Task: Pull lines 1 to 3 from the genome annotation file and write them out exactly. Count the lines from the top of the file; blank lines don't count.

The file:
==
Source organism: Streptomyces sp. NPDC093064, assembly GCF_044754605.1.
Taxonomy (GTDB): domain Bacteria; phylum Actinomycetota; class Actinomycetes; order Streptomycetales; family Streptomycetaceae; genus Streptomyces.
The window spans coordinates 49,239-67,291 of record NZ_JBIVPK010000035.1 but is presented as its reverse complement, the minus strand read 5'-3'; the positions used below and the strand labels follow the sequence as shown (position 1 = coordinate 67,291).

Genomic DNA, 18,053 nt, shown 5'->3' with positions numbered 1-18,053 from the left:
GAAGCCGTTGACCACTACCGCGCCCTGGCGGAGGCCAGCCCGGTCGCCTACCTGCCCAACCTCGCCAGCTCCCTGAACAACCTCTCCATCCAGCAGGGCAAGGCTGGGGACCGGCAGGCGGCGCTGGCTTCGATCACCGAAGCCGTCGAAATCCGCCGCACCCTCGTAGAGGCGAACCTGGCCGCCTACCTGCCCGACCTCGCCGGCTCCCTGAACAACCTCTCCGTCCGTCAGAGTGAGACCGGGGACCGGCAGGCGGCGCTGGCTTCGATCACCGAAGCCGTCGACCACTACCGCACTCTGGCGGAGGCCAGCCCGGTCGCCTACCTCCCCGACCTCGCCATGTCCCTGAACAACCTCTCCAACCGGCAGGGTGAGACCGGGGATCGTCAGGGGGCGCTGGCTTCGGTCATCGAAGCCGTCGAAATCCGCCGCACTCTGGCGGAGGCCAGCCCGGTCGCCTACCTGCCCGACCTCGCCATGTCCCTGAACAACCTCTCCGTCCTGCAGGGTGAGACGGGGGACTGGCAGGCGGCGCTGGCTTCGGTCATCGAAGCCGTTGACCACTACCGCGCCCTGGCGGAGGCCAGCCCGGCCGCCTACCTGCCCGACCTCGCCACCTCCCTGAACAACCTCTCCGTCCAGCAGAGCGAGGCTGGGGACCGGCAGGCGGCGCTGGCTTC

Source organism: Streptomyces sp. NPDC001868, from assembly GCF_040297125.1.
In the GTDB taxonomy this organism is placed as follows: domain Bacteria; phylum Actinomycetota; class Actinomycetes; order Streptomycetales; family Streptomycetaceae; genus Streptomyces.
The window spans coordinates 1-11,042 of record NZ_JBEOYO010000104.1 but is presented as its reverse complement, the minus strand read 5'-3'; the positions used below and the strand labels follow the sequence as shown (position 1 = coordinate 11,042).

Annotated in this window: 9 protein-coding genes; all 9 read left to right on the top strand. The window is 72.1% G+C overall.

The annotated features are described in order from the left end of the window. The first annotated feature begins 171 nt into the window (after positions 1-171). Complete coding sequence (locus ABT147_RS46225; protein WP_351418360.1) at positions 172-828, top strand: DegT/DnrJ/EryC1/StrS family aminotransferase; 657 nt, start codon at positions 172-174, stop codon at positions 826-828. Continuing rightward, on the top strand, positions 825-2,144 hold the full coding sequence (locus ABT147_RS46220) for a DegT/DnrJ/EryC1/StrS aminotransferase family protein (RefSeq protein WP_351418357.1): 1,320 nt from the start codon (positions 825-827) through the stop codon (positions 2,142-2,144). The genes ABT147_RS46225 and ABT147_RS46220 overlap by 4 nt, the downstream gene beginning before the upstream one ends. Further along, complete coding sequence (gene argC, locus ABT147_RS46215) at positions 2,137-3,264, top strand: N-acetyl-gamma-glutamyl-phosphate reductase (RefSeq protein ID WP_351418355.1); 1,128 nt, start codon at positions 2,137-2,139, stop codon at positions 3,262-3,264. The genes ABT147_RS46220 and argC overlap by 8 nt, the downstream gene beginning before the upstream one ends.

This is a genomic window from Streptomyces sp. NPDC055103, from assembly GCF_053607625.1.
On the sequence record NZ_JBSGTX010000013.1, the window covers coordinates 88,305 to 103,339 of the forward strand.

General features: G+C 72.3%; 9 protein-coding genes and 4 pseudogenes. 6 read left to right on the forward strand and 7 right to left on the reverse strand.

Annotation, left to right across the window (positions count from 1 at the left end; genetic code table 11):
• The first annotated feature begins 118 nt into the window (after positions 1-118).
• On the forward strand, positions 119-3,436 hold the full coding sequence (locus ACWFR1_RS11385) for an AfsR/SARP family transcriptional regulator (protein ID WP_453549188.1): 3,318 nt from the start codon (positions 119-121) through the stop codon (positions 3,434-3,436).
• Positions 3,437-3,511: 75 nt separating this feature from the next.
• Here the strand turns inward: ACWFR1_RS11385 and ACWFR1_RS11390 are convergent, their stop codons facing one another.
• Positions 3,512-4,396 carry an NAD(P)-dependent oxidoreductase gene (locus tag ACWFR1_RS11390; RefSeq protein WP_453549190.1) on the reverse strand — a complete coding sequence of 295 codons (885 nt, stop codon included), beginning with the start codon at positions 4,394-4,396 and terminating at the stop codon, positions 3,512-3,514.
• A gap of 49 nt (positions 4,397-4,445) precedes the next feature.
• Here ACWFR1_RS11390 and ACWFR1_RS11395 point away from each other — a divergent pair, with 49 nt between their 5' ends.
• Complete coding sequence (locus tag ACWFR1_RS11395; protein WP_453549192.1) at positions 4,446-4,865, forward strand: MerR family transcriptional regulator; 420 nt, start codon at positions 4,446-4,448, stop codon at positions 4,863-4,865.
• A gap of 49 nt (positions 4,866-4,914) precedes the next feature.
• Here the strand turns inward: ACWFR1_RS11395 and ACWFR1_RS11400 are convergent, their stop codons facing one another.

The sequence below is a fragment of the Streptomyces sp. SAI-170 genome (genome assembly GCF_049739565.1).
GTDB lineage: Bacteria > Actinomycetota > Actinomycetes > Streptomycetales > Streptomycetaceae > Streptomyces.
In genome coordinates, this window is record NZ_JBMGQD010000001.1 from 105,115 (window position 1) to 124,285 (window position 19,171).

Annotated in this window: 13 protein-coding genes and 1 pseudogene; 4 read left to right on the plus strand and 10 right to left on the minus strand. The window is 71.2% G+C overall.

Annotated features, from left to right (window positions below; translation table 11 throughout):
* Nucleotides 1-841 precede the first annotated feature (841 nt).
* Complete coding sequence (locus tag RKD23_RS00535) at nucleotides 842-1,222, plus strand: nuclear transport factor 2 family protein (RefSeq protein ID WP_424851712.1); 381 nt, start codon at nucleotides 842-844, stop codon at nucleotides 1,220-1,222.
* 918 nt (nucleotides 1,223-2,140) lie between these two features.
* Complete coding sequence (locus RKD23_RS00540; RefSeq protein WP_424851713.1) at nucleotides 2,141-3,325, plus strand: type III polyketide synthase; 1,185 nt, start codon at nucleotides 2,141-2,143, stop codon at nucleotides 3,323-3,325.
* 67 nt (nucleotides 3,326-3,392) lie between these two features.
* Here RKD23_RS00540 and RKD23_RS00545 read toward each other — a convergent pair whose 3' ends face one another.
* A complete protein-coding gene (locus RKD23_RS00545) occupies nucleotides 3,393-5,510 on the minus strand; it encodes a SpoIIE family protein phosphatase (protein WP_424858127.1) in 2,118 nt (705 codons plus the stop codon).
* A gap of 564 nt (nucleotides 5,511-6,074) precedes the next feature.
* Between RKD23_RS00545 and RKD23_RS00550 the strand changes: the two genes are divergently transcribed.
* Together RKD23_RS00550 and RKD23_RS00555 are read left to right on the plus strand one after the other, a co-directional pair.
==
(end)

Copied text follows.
Source organism: Streptomyces sp. NPDC093064, assembly GCF_044754605.1.
Taxonomy (GTDB): domain Bacteria; phylum Actinomycetota; class Actinomycetes; order Streptomycetales; family Streptomycetaceae; genus Streptomyces.
The window spans coordinates 49,239-67,291 of record NZ_JBIVPK010000035.1 but is presented as its reverse complement, the minus strand read 5'-3'; the positions used below and the strand labels follow the sequence as shown (position 1 = coordinate 67,291).